Don’t know what to do with your legacy system?Legacy systems often contain functionality not found in ERP systems, and would be expensive to replace. As well, the legacy system often gets the job done, so many would argue that "if it’s not broken, don’t fix it".
On the other hand, legacy systems lack the improvements made to software over the years such as a graphical user interface, ad-hoc reporting tools and easy customizations such as adding user defined fields. As well, the legacy systems are often maintained by aging boomers, who may not be readily available now and will certainly be less available in the future.
The legacy system could be enhanced by putting on a graphical user interface or screen scraper. If the underlying database can be accessed directly or through tools such as ODBC, a modern report writer can be deployed. Another possibility is simply moving data to a data warehouse and using Business Intelligence tools to get at the information.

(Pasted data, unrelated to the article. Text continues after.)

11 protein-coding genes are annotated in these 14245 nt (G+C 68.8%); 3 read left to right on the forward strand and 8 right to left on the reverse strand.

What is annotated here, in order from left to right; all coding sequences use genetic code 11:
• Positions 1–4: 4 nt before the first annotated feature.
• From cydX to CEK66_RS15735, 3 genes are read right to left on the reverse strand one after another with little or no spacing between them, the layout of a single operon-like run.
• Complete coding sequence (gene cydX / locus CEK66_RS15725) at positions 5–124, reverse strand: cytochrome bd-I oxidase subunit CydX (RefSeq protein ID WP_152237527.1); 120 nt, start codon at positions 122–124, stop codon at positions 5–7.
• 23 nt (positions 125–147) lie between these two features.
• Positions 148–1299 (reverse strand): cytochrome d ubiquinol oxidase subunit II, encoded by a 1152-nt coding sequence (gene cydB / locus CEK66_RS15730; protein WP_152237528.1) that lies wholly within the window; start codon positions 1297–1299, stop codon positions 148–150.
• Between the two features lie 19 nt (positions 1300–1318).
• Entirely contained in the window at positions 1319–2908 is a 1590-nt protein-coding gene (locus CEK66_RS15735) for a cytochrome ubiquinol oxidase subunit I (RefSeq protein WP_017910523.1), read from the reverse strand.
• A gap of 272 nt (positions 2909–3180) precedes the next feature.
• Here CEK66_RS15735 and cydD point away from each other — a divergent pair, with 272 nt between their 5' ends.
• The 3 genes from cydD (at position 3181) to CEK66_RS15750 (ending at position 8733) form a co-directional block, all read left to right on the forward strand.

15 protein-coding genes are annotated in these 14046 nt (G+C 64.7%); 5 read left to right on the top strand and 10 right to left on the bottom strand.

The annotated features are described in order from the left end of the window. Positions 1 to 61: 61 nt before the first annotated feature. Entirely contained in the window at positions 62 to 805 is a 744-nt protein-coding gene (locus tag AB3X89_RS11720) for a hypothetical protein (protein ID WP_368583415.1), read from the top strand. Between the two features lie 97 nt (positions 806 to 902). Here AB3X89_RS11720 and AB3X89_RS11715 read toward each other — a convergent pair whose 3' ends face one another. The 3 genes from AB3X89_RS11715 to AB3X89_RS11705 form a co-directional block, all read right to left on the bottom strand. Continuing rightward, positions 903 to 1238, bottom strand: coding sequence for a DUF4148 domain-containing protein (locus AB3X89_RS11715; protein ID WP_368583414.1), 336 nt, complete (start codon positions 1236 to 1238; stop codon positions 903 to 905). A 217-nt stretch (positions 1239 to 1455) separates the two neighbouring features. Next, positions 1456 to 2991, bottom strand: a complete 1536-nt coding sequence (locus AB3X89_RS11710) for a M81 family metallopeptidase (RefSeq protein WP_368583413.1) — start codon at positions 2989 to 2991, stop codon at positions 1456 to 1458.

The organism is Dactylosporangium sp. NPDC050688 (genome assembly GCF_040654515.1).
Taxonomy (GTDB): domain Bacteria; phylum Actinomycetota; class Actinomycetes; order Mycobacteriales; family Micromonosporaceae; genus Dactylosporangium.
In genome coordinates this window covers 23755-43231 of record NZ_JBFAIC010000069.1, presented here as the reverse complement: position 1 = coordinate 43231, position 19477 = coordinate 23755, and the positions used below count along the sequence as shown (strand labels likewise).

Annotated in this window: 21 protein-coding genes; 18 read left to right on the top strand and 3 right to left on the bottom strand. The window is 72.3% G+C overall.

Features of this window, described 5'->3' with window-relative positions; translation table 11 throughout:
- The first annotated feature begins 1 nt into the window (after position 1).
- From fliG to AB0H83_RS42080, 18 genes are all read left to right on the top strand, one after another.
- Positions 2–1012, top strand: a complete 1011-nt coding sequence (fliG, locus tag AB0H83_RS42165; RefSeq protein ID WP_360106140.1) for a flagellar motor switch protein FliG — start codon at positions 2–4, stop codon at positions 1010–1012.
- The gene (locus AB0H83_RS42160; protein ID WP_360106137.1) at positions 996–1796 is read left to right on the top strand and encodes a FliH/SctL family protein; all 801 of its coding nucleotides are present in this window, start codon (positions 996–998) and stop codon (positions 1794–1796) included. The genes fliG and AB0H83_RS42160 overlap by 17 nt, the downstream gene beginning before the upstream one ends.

A compromise solution is a best of breed approach maintaining some components of the legacy system. The legacy system may contain strategic functionality that enhances an organization’s differentiation from the competition. The strategic component could potentially be maintained and non strategic components could be replaced with an ERP system. There are many tools available for integration between the legacy system and the ERP system. But don’t be fooled by anyone who says integration is a piece of cake because of a certain technology such as SOA (Service-Oriented Architecture). There can be multiple points of integration between systems. The simple case is transferring a transaction from one system to the other. It gets more complicated when trying to synchronize master files such as inventory or supplier files. Is the synchronization in real time? Is it two-way? Does one system take precedence over the other if both systems have changed the same data?